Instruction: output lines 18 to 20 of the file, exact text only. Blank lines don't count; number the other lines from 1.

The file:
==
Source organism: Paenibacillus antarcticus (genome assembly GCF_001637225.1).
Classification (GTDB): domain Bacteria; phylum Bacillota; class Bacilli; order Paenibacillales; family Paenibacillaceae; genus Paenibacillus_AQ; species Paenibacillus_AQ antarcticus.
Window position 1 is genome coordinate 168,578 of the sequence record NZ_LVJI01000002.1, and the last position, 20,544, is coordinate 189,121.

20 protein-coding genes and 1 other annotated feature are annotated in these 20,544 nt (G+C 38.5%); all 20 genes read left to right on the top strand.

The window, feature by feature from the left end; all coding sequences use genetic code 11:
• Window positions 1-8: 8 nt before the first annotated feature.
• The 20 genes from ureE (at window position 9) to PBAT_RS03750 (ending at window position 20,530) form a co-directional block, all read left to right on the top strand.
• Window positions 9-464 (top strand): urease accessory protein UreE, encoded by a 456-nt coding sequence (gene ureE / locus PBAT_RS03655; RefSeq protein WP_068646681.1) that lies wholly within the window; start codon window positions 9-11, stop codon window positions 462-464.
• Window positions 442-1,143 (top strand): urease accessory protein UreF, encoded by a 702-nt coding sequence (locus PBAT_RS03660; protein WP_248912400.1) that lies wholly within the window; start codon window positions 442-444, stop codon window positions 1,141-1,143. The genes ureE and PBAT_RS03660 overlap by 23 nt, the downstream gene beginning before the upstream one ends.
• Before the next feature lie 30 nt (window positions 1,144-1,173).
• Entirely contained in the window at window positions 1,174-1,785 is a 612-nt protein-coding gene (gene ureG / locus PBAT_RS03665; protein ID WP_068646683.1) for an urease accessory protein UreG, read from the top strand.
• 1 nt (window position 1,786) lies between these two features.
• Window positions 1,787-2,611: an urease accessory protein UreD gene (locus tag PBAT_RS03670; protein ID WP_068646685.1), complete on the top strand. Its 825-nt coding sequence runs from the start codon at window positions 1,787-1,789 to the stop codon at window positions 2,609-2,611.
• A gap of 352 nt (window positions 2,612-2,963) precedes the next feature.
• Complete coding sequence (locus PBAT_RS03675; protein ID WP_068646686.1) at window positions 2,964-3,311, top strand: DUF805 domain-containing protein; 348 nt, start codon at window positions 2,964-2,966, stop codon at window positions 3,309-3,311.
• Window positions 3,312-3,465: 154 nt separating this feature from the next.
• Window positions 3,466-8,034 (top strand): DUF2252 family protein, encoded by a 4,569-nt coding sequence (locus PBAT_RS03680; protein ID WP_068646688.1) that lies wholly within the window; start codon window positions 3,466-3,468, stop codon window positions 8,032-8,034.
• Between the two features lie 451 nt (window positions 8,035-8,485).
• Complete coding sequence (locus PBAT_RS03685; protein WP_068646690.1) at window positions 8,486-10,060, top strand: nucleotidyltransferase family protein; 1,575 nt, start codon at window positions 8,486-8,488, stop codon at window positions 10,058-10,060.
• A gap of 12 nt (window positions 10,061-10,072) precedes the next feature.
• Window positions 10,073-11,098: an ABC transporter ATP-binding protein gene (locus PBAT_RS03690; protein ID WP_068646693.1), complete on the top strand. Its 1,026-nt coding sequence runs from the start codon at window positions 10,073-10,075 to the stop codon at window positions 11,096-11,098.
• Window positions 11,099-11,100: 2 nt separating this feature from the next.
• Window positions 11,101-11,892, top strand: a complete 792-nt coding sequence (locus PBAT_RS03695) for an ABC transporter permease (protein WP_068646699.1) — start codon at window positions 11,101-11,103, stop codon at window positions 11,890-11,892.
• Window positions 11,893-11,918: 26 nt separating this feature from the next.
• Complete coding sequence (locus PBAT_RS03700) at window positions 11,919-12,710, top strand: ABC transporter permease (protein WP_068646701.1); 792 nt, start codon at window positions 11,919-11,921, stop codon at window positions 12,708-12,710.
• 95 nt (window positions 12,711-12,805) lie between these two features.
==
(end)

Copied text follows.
• Between the two features lie 451 nt (window positions 8,035-8,485).
• Complete coding sequence (locus PBAT_RS03685; protein WP_068646690.1) at window positions 8,486-10,060, top strand: nucleotidyltransferase family protein; 1,575 nt, start codon at window positions 8,486-8,488, stop codon at window positions 10,058-10,060.
• A gap of 12 nt (window positions 10,061-10,072) precedes the next feature.